But what’s most important to Dewji? Sustainable development for his community. Creating a product or brand with the planet in mind is a wonderful thing, but what good is that product if consumers can’t afford it?
MeTL, with interests in trading, agriculture, energy, infrastructure, real estate, transportation, distribution, and more, is the East African equivalent to groups like Unilever or Proctor & Gamble. But unlike those American companies, MeTL’s consumers have much less to spend on products like cocoa, detergents, oils, cotton, beverages, and textiles. “The challenge was that per capita income in Tanzania was $400 when I took over the business. I’m talking about $400 a year,” says Dewji. “So disposable income is $30, $35 a month.” Those numbers had Dewji asking some important questions: How could MeTL offer quality products at lower price points? And how could he create systems and supply chains that would bolster the finances of the people in Tanzania?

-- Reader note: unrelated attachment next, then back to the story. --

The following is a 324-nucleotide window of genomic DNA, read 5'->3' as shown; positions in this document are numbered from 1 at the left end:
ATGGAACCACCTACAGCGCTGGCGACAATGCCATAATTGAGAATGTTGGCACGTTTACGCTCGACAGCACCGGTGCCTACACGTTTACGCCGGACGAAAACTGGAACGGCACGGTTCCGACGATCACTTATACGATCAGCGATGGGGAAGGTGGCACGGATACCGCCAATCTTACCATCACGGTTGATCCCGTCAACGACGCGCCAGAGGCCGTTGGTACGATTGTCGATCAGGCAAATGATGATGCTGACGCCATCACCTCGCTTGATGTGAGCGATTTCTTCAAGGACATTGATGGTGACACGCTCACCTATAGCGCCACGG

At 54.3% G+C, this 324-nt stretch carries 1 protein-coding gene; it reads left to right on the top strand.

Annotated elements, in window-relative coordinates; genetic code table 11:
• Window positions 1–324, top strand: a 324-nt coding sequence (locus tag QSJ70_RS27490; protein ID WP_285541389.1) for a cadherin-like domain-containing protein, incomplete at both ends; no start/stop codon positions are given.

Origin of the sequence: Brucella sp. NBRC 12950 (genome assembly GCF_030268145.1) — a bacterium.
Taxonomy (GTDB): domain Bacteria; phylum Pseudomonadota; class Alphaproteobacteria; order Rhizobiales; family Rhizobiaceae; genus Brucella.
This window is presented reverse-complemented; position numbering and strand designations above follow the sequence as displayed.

It started with manufacturing. Dewji saw no need to export manufacturing to places like China, India, and Europe when East Africa had the people and the space to provide for themselves. Take cotton, for example. “We buy the cotton. We gin cotton. We spin cotton. We dye it and knit it into garments,” says Dewji. “At the end of the day, it’s very labor intensive, but you now have a factory that employs 4,000 people; you are using local cotton; and you’re getting foreign exchange for the country.” And the local manufacturing is good for the environment: local production counteracts the negative effects of shipping emissions.
MeTL also invests in longterm crops like tea, macadamia, avocados, and sisal, which allows the 60% to 70% of East Africans relying on agriculture for a living to also use their land for their own food staple crops and sales. “These are businesses that I feel bring the maximum impact,” says Dewji. “They’re not the best businesses in terms of ROIs, but they’re positive in terms of impact.”